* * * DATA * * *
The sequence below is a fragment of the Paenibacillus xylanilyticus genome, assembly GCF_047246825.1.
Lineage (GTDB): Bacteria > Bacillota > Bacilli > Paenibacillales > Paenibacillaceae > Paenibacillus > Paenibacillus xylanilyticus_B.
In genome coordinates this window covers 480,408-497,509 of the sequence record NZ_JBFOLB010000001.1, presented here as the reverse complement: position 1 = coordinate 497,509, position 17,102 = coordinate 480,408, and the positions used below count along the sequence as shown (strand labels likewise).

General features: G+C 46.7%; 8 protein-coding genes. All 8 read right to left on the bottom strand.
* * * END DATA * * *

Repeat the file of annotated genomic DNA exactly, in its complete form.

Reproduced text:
The sequence below is a fragment of the Paenibacillus xylanilyticus genome, assembly GCF_047246825.1.
Lineage (GTDB): Bacteria > Bacillota > Bacilli > Paenibacillales > Paenibacillaceae > Paenibacillus > Paenibacillus xylanilyticus_B.
In genome coordinates this window covers 480,408-497,509 of the sequence record NZ_JBFOLB010000001.1, presented here as the reverse complement: position 1 = coordinate 497,509, position 17,102 = coordinate 480,408, and the positions used below count along the sequence as shown (strand labels likewise).

General features: G+C 46.7%; 8 protein-coding genes. All 8 read right to left on the bottom strand.